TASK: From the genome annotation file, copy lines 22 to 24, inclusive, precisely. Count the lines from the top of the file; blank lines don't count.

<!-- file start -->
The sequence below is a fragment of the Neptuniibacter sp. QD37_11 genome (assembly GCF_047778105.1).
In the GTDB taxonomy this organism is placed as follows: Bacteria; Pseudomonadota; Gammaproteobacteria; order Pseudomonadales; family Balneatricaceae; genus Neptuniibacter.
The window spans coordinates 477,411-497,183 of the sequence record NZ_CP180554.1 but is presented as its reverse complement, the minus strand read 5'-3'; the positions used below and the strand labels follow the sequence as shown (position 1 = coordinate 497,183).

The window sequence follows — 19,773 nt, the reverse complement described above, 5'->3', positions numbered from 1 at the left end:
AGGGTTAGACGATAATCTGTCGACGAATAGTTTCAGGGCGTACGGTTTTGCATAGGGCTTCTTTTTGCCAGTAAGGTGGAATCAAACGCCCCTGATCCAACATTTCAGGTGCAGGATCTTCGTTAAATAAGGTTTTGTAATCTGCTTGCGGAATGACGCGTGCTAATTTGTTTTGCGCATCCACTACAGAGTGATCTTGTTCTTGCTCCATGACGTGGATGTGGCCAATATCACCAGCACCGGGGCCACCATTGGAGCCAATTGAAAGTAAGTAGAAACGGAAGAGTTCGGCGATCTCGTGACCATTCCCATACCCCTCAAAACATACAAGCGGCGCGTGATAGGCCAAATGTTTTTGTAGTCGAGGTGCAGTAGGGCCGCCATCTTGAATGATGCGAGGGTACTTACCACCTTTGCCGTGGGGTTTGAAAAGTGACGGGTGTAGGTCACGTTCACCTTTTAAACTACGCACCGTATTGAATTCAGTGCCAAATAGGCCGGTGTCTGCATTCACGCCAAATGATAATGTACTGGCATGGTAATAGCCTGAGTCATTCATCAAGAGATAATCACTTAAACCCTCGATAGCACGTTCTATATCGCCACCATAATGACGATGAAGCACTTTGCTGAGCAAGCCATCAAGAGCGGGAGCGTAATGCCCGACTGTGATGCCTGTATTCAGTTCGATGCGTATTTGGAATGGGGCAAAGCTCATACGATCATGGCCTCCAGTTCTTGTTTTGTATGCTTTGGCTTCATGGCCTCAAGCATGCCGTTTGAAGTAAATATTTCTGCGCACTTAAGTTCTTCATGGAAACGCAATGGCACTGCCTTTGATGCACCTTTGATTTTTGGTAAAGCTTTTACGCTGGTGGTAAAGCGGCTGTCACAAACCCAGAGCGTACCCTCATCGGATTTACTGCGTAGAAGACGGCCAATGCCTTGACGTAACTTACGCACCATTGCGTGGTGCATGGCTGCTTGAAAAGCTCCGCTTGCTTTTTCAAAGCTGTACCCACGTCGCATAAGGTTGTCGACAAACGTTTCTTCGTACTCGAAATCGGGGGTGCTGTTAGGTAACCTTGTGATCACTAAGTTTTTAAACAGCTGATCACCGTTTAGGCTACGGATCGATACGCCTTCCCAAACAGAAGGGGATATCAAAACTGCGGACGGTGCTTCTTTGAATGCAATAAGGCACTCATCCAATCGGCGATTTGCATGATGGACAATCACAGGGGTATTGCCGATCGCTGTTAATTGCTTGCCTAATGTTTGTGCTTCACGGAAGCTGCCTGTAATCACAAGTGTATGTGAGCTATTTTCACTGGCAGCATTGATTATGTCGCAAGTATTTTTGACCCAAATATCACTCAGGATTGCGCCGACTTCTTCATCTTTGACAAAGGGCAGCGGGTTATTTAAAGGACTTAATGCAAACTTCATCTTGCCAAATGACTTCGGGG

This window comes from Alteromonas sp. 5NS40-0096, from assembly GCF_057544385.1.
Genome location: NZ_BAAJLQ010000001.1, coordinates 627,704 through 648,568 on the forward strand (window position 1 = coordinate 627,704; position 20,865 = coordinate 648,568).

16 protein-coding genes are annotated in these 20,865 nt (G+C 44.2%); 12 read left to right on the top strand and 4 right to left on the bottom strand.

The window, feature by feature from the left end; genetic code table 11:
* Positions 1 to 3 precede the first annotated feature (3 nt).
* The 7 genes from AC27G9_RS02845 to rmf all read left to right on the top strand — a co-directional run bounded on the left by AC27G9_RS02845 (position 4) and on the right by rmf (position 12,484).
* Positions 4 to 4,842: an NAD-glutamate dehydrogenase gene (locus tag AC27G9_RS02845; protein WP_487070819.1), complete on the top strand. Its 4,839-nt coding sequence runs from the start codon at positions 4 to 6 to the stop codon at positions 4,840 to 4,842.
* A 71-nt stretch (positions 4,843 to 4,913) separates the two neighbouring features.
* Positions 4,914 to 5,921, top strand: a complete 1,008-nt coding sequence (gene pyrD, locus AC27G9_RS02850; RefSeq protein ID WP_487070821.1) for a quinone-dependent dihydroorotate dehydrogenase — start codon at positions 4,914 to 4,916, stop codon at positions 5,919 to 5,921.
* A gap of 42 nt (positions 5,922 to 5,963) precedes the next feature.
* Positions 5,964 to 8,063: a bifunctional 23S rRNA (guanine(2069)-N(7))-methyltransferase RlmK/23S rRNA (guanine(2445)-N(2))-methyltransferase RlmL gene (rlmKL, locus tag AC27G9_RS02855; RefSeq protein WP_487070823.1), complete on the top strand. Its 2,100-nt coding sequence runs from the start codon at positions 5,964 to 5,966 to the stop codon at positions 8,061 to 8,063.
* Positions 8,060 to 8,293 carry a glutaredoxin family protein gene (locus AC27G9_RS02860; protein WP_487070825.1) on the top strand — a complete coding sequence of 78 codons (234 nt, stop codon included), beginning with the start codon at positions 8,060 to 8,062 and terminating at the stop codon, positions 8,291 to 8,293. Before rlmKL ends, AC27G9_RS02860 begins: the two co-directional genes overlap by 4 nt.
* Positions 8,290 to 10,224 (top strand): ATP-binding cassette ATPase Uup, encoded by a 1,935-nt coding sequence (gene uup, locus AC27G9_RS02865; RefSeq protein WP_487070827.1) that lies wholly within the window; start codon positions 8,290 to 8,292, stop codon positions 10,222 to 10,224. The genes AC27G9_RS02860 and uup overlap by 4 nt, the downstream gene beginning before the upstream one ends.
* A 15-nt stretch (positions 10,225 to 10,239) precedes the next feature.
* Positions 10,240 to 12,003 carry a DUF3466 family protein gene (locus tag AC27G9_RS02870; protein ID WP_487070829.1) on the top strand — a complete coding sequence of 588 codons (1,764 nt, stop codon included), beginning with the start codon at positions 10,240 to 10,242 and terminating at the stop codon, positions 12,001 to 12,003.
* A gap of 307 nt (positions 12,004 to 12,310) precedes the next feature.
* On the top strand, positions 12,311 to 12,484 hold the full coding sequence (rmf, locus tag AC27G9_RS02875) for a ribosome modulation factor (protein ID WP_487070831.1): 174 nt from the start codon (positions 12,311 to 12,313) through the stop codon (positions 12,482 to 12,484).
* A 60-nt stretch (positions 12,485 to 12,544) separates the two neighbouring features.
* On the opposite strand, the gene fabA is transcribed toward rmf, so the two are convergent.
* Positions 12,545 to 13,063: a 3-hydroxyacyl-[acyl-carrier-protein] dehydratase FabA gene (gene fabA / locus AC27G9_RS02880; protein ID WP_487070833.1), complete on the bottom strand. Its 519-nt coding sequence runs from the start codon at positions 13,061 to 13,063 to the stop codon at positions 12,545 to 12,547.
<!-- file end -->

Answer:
* On the top strand, positions 12,311 to 12,484 hold the full coding sequence (rmf, locus tag AC27G9_RS02875) for a ribosome modulation factor (protein ID WP_487070831.1): 174 nt from the start codon (positions 12,311 to 12,313) through the stop codon (positions 12,482 to 12,484).
* A 60-nt stretch (positions 12,485 to 12,544) separates the two neighbouring features.
* On the opposite strand, the gene fabA is transcribed toward rmf, so the two are convergent.